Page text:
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Photos: Pomp-Filled Ceremony Marks Time Capsule's Return To State House

From left, Secretary of State William Galvin, Gov. Charlie Baker, Lt. Gov. Karyn Polito and Grand Master of Masons Harvey Waugh look at the opening in the cornerstone for the time capsule. (Joanne Rathe/Boston Globe/Pool)
From left, Secretary of State William Galvin, Gov. Charlie Baker, Lt. Gov. Karyn Polito and Grand Master of Masons Harvey Waugh look at the opening in the cornerstone for the time capsule. (Joanne Rathe/Boston Globe/Pool)
This article is more than 5 years old.

A time capsule dating back to 1795 returned to its granite cornerstone in the Massachusetts State House during a pomp-filled ceremony Wednesday morning.

When unearthed last year, the historic capsule was found to contain old newspapers, 23 coins and a medal depicting George Washington.

Before placing the time capsule in the cornerstone again, officials added modern-day coins and a plaque commemorating its reburial. The capsule's older artifacts, as well as information about its historical significance, were on display in Boston's Museum of Fine Arts for the past several months.

Historians believe Revolutionary-era leaders Paul Revere and then-Massachusetts Gov. Samuel Adams were among those who first embedded the small brass box in its cornerstone home centuries ago.

Gov. Charlie Baker delivered a speech and was among several Massachusetts politicians who attended the ceremony, which featured marchers costumed in late 18th-century dress, with some playing fifes and drums for hundreds of schoolchildren and onlookers.


More than 1,000 masons, including members of the Grand Lodge of Masons group, gathered for the Bunker Hill Day event. Revere was a so-called "Grand Master" of the Grand Lodge of Masons when the capsule was first placed in the State House on July 4, 1795.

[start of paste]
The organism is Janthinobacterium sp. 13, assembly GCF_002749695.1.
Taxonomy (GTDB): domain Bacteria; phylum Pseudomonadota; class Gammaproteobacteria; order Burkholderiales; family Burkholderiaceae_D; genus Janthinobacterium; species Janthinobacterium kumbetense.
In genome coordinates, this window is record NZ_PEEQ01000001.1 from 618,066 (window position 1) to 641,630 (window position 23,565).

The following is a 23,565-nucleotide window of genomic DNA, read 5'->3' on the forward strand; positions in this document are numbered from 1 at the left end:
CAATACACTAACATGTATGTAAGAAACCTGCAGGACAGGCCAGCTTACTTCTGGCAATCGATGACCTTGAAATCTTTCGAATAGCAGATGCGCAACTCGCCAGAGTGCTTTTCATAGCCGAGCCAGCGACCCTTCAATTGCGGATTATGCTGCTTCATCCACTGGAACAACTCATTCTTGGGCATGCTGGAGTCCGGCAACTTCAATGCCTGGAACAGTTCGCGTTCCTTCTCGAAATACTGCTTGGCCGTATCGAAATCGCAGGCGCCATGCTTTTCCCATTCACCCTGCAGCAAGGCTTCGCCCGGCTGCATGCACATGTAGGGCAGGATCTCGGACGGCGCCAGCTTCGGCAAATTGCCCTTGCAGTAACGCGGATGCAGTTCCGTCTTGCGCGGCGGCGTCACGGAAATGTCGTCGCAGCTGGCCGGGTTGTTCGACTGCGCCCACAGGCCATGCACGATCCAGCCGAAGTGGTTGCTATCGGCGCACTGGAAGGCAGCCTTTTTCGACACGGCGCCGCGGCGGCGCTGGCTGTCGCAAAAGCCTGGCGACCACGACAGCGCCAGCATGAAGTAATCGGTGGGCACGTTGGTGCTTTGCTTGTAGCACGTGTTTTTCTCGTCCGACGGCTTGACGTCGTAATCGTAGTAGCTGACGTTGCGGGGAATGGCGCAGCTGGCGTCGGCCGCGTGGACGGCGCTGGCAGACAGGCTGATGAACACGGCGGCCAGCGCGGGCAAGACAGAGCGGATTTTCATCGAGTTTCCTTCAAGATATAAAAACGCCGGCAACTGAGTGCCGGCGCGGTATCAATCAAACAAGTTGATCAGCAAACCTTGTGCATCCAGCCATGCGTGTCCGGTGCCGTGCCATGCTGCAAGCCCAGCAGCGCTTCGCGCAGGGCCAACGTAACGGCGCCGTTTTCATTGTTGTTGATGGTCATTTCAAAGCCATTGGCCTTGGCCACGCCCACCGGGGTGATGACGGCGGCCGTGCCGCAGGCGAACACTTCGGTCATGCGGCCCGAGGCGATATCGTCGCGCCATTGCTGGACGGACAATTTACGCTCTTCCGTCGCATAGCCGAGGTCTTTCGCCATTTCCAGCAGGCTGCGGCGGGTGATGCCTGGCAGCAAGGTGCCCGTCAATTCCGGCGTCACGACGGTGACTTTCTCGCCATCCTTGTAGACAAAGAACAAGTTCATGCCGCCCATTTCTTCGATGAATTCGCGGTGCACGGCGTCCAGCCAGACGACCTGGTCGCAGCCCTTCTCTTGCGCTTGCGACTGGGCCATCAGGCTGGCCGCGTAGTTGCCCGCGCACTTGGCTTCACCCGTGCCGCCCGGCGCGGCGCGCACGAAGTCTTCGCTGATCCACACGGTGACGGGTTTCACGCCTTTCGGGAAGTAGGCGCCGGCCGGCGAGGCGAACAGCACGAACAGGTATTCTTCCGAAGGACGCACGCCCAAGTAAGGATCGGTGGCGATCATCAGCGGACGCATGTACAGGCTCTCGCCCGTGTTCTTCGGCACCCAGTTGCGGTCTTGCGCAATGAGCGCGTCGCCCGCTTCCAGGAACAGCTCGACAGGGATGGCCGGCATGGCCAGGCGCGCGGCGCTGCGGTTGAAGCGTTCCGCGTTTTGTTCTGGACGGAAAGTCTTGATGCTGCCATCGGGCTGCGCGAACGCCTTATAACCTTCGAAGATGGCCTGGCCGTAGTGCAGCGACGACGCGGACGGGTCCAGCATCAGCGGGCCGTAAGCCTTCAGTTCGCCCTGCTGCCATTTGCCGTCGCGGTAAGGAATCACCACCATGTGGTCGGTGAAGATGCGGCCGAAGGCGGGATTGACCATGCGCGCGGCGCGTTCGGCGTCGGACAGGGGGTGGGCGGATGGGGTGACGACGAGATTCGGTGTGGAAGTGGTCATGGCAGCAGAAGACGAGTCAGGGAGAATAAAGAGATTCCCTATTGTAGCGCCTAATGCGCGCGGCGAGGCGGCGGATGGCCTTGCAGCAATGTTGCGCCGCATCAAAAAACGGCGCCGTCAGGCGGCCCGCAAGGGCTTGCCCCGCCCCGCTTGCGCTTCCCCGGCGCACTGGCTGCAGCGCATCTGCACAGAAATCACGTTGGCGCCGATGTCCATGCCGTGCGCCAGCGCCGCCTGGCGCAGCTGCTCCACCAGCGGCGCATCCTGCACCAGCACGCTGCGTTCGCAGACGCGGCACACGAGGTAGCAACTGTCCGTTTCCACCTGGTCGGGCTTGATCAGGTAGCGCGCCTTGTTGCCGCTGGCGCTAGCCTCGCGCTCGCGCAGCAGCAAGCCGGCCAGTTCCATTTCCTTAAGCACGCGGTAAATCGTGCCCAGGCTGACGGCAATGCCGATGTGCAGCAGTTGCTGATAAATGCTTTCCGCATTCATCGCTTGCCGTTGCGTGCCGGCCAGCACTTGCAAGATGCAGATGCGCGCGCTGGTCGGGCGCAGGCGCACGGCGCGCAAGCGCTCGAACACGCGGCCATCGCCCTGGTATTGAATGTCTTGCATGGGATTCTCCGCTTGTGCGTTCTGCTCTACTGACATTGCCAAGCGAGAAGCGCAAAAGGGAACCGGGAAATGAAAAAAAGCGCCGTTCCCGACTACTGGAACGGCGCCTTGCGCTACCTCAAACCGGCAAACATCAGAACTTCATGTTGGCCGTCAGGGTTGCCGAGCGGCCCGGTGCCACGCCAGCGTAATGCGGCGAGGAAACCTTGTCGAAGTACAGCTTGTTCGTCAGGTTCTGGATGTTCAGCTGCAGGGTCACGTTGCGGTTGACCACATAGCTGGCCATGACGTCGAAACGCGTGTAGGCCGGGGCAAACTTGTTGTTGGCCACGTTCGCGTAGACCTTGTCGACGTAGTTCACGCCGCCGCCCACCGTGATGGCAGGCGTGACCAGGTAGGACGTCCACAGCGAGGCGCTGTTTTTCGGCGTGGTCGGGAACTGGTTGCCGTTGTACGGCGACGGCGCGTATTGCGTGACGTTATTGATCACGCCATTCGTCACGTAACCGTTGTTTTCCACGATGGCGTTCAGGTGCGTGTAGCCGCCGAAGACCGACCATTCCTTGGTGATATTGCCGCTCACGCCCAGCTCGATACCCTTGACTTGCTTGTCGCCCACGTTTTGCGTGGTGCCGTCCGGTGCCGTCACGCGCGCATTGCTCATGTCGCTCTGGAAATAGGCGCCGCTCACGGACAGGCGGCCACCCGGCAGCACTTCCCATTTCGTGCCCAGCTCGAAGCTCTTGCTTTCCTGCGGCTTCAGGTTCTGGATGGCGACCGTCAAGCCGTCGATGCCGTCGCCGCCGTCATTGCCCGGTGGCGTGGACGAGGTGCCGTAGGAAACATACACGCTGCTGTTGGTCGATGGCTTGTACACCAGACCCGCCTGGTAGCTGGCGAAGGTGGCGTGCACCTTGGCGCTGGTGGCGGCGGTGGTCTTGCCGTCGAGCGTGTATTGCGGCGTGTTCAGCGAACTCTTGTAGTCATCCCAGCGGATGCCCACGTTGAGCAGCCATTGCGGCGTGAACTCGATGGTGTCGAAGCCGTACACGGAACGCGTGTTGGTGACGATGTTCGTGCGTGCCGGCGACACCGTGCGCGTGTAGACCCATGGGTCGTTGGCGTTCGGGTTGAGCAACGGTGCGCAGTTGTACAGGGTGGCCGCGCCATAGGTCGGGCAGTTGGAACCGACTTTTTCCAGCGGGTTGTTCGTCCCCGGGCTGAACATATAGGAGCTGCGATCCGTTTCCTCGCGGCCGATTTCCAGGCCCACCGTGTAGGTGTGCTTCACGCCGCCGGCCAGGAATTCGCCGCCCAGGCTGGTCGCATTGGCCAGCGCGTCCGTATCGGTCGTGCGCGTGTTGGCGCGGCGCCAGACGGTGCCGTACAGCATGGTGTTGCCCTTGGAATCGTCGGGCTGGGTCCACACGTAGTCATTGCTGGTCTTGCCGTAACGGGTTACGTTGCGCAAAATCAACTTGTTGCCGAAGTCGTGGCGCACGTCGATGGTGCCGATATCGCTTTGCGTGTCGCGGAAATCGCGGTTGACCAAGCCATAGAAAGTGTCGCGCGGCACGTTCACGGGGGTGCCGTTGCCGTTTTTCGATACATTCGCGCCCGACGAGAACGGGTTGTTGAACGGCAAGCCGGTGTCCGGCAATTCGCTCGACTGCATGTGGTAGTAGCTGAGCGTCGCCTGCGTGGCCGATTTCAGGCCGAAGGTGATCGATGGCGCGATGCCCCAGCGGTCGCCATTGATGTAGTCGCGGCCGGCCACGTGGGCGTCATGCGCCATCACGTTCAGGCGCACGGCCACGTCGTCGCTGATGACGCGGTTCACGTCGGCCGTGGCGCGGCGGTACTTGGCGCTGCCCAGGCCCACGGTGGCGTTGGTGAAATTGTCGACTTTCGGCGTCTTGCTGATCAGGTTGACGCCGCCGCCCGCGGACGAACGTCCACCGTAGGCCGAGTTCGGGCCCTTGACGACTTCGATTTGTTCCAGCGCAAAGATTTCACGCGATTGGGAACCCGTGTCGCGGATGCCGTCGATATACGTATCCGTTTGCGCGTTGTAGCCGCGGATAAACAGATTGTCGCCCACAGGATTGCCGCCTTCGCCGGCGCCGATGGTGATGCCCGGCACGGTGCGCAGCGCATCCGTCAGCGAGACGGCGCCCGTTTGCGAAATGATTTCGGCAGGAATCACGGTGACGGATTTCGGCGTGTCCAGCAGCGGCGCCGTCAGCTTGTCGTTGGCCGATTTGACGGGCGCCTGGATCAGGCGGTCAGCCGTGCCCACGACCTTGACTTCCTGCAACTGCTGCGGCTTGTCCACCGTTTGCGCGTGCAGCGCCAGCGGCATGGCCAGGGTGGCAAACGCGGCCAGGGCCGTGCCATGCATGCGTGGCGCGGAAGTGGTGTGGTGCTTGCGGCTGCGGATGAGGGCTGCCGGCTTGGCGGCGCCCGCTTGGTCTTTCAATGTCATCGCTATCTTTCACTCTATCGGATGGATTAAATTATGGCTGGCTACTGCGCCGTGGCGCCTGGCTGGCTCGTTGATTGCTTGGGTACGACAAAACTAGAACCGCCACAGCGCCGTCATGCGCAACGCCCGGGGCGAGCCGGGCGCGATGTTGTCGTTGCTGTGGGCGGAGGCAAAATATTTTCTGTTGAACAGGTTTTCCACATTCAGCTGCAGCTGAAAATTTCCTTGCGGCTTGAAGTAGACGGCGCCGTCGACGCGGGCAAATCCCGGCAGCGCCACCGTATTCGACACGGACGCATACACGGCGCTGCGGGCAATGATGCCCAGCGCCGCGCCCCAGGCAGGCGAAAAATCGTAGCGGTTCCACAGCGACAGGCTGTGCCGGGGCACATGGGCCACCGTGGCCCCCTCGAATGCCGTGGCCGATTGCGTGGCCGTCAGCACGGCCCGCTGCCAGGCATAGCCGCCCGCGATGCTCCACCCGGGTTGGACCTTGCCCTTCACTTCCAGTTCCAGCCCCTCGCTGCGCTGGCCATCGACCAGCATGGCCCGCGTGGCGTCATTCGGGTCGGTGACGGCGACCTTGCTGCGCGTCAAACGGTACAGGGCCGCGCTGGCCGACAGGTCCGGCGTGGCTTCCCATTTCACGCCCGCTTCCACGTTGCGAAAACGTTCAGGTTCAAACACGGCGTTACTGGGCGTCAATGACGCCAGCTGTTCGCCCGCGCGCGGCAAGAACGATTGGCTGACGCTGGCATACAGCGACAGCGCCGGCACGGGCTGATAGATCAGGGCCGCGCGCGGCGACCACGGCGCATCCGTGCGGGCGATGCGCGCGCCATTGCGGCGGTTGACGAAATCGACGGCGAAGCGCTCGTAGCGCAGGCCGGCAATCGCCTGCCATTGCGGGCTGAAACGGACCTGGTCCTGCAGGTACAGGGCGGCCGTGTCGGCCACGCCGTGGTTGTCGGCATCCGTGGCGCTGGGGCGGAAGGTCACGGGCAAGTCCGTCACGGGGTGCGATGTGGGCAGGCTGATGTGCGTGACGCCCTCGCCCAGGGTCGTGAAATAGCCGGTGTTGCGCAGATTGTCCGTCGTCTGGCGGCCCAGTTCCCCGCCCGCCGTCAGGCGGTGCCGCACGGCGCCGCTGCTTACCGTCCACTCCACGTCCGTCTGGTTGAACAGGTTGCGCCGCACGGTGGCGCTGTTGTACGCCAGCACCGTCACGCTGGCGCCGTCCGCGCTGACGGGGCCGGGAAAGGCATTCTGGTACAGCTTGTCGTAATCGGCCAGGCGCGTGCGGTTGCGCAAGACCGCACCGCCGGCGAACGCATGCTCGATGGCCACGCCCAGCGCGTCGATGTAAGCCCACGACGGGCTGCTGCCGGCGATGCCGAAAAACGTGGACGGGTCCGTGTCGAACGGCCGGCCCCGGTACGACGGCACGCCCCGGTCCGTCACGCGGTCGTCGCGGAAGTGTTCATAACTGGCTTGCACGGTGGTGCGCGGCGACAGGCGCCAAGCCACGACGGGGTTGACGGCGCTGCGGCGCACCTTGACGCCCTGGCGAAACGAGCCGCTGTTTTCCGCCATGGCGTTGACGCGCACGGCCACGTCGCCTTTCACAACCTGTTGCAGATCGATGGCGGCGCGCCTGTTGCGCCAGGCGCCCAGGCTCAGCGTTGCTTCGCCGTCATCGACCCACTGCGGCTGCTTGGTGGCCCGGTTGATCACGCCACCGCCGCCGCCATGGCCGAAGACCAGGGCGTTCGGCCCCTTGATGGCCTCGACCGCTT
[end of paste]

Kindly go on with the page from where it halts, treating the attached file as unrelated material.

More photos from the ceremony:

With Gov. Charlie Baker looking on, Michael Comeau, executive director of The Massachusetts Archives and MFA conservationist Pamela Hatchfield lower the time capsule back into the State House cornerstone. (Robin Lubbock/WBUR)
With Gov. Charlie Baker looking on, Michael Comeau, executive director of The Massachusetts Archives and MFA conservationist Pamela Hatchfield lower the time capsule back into the State House cornerstone. (Robin Lubbock/WBUR)
Gov. Charlie Baker and Grand Master of Masons Harvey Waugh watch as MFA conservationist Pamela Hatchfield and Michael Comeau, executive director of The Massachusetts Archives, lower the time capsule into the State House cornerstone. (Joanne Rathe/Boston Globe/Pool)
Gov. Charlie Baker and Grand Master of Masons Harvey Waugh watch as MFA conservationist Pamela Hatchfield and Michael Comeau, executive director of The Massachusetts Archives, lower the time capsule into the State House cornerstone. (Joanne Rathe/Boston Globe/Pool)
The time capsule ready to be placed into the State House cornerstone. (Joanne Rathe/Boston Globe/Pool)
The time capsule ready to be placed into the State House cornerstone. (Joanne Rathe/Boston Globe/Pool)
A metal plate seals the time capsule into the State House cornerstone. (Robin Lubbock/WBUR)
A metal plate seals the time capsule into the State House cornerstone. (Robin Lubbock/WBUR)
Rio Maguire and children from the James Russell Lowell Elementary School in Watertown watch as the ceremony to once again bury the time capsule begins. (Robin Lubbock/WBUR)
Rio Maguire and children from the James Russell Lowell Elementary School in Watertown watch as the ceremony to once again bury the time capsule begins. (Robin Lubbock/WBUR)
Members of the Spirit of America Fife and Drum Corps from Orleans, Mass. play for the crowd gathered at the State House. (Robin Lubbock/WBUR)
Members of the Spirit of America Fife and Drum Corps from Orleans, Mass. play for the crowd gathered at the State House. (Robin Lubbock/WBUR)
Gov. Charlie Baker addresses the crowd gathered to see the time capsule placed inside the State House corner stone. (Robin Lubbock/WBUR)
Gov. Charlie Baker addresses the crowd gathered to see the time capsule placed inside the State House corner stone. (Robin Lubbock/WBUR)

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